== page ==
Spencer alleged that that line of questioning was on topics not germane to the bill and was part of a strategy by an unnamed lobbyist to block it. The legislation would have created liability protections for spaceflight operators in Georgia similar to those in other states, a provision seen as critical for plans to develop a spaceport on the state's Atlantic coast. (3/17)

Modifications Begin on Virgin Galactic's 747 Air Launcher (Source: Waco Tribune-Herald)
A Boeing 747 that will be used as an air launch platform will be modified by L-3 Systems in Waco, Texas. The aircraft, owned by Virgin Galactic, arrived in Waco to begin that work, which will focus on strengthening the plane's left wing where the launch vehicle will be mounted. Virgin Galactic acquired the 747, formerly flown by Virgin Atlantic, as the new aircraft that will be used by its LauncherOne smallsat launch system. L-3's previous work in aircraft modification includes work on a 747 used by NASA's SOFIA airborne observatory. (3/17)

Is Iran Planning Another Space Launch? (Source:
Images from a commercial camera on the International Space Station provide new evidence Iran is planning a satellite launch. The images, taken by a UrtheCast camera mounted on the station's Russian segment, show launch preparations underway at an Iranian site earlier this month. Previous reports have suggested Iran will attempt the launch of a small launch vehicle in the near future, although a launch window early this month came and went without a launch. (3/17)

USAF Space Chief Testifies on Virginia Spaceport's Importance (Source: Rep. Randy Forbes)
Congressman J. Randy Forbes, who serves on the House Armed Services Committee's Subcommittee on Strategic Forces, used a recent hearing to ask the head of Air Force Space Command about the value of Wallops Island, Virginia as a launch site for military missions.

When asked if Wallops Island would be of increased utility as military satellites grow smaller, General John Hyten, Commander of the Air Force Space Command, testified that “As we move into a different structure where we have smaller satellites… and maybe “cubesats” as well someday to do certain missions, we will need to take advantage of it [Wallops].”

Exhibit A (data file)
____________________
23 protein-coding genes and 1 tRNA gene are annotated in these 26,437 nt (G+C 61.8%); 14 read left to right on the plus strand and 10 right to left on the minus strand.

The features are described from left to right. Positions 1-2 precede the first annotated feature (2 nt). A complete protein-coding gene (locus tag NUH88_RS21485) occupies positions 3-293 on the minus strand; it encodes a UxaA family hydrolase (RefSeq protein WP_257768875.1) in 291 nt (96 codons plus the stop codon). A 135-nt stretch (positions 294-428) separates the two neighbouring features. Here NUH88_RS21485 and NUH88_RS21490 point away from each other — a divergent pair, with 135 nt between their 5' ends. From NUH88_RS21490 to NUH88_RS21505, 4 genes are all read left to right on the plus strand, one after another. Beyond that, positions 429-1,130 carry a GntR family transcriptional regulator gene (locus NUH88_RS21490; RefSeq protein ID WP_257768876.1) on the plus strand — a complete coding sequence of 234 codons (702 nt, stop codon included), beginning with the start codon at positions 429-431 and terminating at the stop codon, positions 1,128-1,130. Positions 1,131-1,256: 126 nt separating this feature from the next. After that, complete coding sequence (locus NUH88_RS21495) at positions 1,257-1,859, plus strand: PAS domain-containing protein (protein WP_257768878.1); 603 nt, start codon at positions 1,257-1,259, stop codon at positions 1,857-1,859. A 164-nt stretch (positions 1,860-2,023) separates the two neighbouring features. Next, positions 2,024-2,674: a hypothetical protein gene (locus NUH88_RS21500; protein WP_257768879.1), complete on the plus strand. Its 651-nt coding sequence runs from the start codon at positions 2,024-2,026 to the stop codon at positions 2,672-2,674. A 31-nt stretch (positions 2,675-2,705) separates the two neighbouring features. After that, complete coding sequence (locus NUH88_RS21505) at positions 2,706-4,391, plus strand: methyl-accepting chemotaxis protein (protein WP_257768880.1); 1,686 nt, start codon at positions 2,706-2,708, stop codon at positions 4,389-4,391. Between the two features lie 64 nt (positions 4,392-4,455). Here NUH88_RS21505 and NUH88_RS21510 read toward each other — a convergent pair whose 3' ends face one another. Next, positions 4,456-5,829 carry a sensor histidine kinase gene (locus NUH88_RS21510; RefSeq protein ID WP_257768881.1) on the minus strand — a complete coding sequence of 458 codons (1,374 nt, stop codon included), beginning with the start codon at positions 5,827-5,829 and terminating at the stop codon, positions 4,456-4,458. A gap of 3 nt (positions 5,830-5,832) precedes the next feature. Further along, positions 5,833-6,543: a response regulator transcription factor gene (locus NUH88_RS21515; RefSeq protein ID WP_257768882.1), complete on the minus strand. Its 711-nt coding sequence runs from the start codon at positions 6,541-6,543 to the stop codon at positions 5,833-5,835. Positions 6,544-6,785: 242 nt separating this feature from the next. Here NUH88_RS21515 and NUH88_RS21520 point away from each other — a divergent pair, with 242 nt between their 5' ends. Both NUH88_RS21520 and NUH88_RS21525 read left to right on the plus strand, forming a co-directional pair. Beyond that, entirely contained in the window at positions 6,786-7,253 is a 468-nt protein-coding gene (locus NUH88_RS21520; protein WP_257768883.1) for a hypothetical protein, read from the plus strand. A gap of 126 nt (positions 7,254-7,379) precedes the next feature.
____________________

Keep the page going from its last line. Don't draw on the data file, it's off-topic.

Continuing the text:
General Hyten also testified that Wallops “also builds resiliency into our launch infrastructure.  We have vulnerabilities when everybody knows that the only place we launch our rockets from are at Cape Canaveral and Vandenberg. It’s better to have more places to launch from.” Click here. (3/16)

NOAA Administrator Skeptical About Commercial Weather Data (Source: Space News)
Despite the enthusiasm for commercial satellite weather systems expressed by a key member of Congress, the head of the National Oceanic and Atmospheric Administration said March 16 she has yet to see proof that such systems can provide data that will be useful for weather forecasting.

At a hearing of the environment subcommittee of the House Science Committee on NOAA’s fiscal year 2017 budget request, NOAA Administrator Kathryn Sullivan said it was still too soon to determine if commercial sources of weather data, most notably GPS radio occultation systems, could augment or replace existing data sources. (3/17)
Dueling Climate Cycles May Increase Sea Level Swings (Source: Space Daily)
The tropical Pacific Ocean isn't flat like a pond. Instead, it regularly has a high side and a low side. Natural cycles such as El Nino and La Nina events cause this sea level seesaw to tip back and forth, with the ocean near Asia on one end and the ocean near the Americas on the other. But over the last 30 years, the seesaw's wobbles have been more extreme, causing variations in sea levels up to three times higher than those observed in the previous 30 years. Why might this be?